Introduction: Fontan palliation results in favorable short-term outcomes but limited exercise tolerance and poor quality of life (QOL) years after completion. Vessel narrowing and power loss in Fontan survivors results in worse exercise tolerance.
Hypothesis: Poor Fontan geometry, computational fluid dynamics (CFD), and ventricular function is associated with worse QOL.
Methods: Fontan survivor >12 yrs from a single center who completed a cardiac magnetic resonance (CMR) and supine metabolic exercise stress test were included. CMR-derived variables included Fontan geometry, hemodynamics and ventricular function. Geometry was analyzed by vascular modeling toolkit. CFD simulations were performed to quantify normalized power loss at rest and anaerobic threshold, pressure drop and resistance across the Fontan. QOL was assessed by subject completion of the Pediatric Quality of Life Inventory (PedsQL) at the time of CMR or after a baseline CMR [Follow-up (FU) QOL]. Comparisons were made between CMR and CFD parameters with QOL: longitudinal association CMR at baseline and FU QOL; cross sectional association of CMR and QOL, and cross sectional association of exercise CMR with QOL. Linear regression was used for univariate and multivariate analyses.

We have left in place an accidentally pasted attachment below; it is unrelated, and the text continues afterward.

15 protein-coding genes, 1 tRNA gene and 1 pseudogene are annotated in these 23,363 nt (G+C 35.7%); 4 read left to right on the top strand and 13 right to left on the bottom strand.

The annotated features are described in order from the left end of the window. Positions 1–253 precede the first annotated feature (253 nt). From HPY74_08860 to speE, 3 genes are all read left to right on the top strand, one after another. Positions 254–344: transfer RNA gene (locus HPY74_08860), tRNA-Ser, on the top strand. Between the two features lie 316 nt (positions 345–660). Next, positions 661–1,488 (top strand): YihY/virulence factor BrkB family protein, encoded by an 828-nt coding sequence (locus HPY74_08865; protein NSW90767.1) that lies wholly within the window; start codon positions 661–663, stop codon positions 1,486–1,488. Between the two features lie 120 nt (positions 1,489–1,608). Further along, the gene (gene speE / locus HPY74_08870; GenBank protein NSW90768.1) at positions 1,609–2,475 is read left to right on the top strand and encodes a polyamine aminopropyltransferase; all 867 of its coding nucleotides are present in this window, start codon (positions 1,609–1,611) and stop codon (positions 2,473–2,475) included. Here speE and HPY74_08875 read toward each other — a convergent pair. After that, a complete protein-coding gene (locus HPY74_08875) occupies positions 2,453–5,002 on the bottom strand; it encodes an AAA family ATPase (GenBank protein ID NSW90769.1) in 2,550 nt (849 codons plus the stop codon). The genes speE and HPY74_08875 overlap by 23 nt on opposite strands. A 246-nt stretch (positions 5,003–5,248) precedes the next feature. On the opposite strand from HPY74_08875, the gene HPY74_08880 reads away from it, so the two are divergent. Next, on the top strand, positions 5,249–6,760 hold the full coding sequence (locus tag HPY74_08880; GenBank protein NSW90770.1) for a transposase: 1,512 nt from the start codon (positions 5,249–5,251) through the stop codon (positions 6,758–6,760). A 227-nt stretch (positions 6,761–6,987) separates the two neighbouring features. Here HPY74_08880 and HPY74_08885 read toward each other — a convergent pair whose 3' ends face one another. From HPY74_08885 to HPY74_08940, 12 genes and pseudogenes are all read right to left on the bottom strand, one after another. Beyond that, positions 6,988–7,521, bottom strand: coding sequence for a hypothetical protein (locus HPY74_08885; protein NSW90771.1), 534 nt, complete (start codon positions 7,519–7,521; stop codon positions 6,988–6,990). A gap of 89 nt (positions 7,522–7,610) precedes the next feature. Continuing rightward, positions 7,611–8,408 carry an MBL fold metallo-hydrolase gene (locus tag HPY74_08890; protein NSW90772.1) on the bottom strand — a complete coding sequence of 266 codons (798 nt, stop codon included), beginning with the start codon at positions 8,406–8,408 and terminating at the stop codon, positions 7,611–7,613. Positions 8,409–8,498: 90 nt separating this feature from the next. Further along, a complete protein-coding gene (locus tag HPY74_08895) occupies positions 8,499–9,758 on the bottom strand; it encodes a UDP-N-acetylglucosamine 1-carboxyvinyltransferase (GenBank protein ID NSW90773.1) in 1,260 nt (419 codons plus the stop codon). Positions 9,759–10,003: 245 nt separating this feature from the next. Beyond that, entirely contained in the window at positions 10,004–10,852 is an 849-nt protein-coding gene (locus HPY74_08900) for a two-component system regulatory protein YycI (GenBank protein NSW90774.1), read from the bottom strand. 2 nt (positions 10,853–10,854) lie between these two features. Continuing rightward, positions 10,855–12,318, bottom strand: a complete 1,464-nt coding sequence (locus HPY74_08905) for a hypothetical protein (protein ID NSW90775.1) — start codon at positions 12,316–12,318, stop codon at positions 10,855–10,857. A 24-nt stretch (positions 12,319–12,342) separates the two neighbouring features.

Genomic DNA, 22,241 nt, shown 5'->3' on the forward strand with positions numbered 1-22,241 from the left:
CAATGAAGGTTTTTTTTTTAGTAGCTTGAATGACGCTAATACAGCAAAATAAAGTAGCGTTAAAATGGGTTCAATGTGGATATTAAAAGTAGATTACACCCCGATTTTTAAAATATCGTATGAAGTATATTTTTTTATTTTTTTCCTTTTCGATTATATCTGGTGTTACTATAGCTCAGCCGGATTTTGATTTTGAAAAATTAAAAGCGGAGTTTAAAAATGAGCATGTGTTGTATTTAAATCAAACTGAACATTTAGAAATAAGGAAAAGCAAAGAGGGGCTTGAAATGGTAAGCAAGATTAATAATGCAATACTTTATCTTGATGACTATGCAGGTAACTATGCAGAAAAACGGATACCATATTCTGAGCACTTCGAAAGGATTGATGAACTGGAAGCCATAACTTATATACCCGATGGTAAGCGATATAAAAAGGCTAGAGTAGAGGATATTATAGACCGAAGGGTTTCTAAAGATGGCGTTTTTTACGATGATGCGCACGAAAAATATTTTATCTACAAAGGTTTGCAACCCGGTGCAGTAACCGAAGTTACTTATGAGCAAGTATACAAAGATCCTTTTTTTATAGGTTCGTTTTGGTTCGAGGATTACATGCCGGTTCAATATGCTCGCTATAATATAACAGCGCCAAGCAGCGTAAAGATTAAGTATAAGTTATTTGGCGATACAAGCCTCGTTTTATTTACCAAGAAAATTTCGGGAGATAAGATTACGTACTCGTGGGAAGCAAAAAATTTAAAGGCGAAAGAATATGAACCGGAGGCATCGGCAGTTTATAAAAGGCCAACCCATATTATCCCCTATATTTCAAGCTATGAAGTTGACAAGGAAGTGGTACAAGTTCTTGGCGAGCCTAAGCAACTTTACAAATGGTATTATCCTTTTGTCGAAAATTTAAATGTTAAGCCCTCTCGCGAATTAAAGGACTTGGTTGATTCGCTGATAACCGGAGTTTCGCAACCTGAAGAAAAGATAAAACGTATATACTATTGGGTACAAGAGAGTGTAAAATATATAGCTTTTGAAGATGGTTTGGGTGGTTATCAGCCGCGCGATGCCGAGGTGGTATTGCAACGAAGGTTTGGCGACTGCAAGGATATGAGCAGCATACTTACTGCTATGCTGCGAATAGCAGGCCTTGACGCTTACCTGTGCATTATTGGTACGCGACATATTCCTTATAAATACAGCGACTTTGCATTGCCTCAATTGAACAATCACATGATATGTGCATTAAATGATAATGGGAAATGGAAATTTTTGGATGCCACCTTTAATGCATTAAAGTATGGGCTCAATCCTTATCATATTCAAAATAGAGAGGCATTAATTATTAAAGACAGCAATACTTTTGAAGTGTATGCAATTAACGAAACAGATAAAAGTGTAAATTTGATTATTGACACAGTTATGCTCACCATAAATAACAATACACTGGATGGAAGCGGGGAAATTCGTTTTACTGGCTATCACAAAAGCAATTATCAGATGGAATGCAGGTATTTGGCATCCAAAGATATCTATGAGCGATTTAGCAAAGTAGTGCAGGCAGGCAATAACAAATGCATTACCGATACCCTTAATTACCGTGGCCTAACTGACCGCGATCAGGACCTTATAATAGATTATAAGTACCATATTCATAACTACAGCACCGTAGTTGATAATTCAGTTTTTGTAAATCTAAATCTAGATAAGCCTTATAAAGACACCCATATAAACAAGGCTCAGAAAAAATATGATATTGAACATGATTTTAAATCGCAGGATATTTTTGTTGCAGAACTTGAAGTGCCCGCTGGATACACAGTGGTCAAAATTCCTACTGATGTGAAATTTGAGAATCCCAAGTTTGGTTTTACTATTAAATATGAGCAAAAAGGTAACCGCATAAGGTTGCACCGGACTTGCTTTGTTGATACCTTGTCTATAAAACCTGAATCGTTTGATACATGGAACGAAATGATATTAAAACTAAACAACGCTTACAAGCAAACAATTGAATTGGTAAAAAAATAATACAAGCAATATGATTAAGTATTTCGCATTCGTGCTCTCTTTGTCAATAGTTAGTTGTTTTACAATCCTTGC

Results: We included 77 Fontan pts: median age 18 (IQR 13-20) yrs; Fontan type (85% lateral tunnel/15% extracardiac); median time from Fontan completion 16 (IQR 13-20) yrs. Longitudinal data was available for 48 patients: median time between CMR and QOL FU was 8 (7.0-9.4) yrs. Median PedsQL Total score was 80 (IQR 67-88). Table 1 delineates multivariate models.
Conclusions: In Fontan survivors greater normalized power loss, maximal pressure drop and resistance across the Fontan, and lower cardiac index are associated with worse QOL. The impact of Fontan geometry, CFD, and ventricular function on QOL suggests that surgical planning to optimize the Fontan may improve later QOL. A prospective multicenter trial is warranted.